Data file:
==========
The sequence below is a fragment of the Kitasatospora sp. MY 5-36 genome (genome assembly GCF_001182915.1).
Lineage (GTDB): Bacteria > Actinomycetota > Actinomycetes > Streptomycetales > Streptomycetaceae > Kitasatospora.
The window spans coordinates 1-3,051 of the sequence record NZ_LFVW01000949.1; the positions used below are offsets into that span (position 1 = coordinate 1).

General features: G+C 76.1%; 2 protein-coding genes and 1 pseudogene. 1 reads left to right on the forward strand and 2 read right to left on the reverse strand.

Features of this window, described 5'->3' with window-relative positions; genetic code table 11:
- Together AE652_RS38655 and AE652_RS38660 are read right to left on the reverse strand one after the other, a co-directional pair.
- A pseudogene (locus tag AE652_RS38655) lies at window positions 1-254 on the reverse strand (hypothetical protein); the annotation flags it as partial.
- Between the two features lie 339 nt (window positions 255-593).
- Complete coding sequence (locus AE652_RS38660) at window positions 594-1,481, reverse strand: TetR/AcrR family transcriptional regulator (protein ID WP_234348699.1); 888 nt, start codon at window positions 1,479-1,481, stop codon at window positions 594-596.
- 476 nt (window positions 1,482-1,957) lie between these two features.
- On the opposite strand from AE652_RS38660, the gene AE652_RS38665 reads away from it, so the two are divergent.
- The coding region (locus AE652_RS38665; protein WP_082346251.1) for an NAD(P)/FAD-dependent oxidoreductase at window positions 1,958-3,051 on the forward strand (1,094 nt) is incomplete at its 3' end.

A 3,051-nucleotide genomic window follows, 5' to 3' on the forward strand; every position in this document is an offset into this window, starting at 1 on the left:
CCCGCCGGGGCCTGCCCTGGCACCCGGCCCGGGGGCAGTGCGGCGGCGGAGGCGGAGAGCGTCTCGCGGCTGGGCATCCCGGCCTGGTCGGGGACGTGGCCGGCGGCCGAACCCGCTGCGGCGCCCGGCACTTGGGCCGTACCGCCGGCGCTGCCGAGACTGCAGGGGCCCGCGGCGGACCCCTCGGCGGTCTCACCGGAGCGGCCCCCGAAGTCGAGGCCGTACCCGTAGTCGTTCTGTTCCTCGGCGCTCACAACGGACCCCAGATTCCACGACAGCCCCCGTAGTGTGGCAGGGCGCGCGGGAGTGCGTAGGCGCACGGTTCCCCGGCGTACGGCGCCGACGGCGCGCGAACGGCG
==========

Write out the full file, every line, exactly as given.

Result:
The sequence below is a fragment of the Kitasatospora sp. MY 5-36 genome (genome assembly GCF_001182915.1).
Lineage (GTDB): Bacteria > Actinomycetota > Actinomycetes > Streptomycetales > Streptomycetaceae > Kitasatospora.
The window spans coordinates 1-3,051 of the sequence record NZ_LFVW01000949.1; the positions used below are offsets into that span (position 1 = coordinate 1).

General features: G+C 76.1%; 2 protein-coding genes and 1 pseudogene. 1 reads left to right on the forward strand and 2 read right to left on the reverse strand.

Features of this window, described 5'->3' with window-relative positions; genetic code table 11:
- Together AE652_RS38655 and AE652_RS38660 are read right to left on the reverse strand one after the other, a co-directional pair.
- A pseudogene (locus tag AE652_RS38655) lies at window positions 1-254 on the reverse strand (hypothetical protein); the annotation flags it as partial.
- Between the two features lie 339 nt (window positions 255-593).
- Complete coding sequence (locus AE652_RS38660) at window positions 594-1,481, reverse strand: TetR/AcrR family transcriptional regulator (protein ID WP_234348699.1); 888 nt, start codon at window positions 1,479-1,481, stop codon at window positions 594-596.
- 476 nt (window positions 1,482-1,957) lie between these two features.
- On the opposite strand from AE652_RS38660, the gene AE652_RS38665 reads away from it, so the two are divergent.
- The coding region (locus AE652_RS38665; protein WP_082346251.1) for an NAD(P)/FAD-dependent oxidoreductase at window positions 1,958-3,051 on the forward strand (1,094 nt) is incomplete at its 3' end.

A 3,051-nucleotide genomic window follows, 5' to 3' on the forward strand; every position in this document is an offset into this window, starting at 1 on the left:
CCCGCCGGGGCCTGCCCTGGCACCCGGCCCGGGGGCAGTGCGGCGGCGGAGGCGGAGAGCGTCTCGCGGCTGGGCATCCCGGCCTGGTCGGGGACGTGGCCGGCGGCCGAACCCGCTGCGGCGCCCGGCACTTGGGCCGTACCGCCGGCGCTGCCGAGACTGCAGGGGCCCGCGGCGGACCCCTCGGCGGTCTCACCGGAGCGGCCCCCGAAGTCGAGGCCGTACCCGTAGTCGTTCTGTTCCTCGGCGCTCACAACGGACCCCAGATTCCACGACAGCCCCCGTAGTGTGGCAGGGCGCGCGGGAGTGCGTAGGCGCACGGTTCCCCGGCGTACGGCGCCGACGGCGCGCGAACGGCG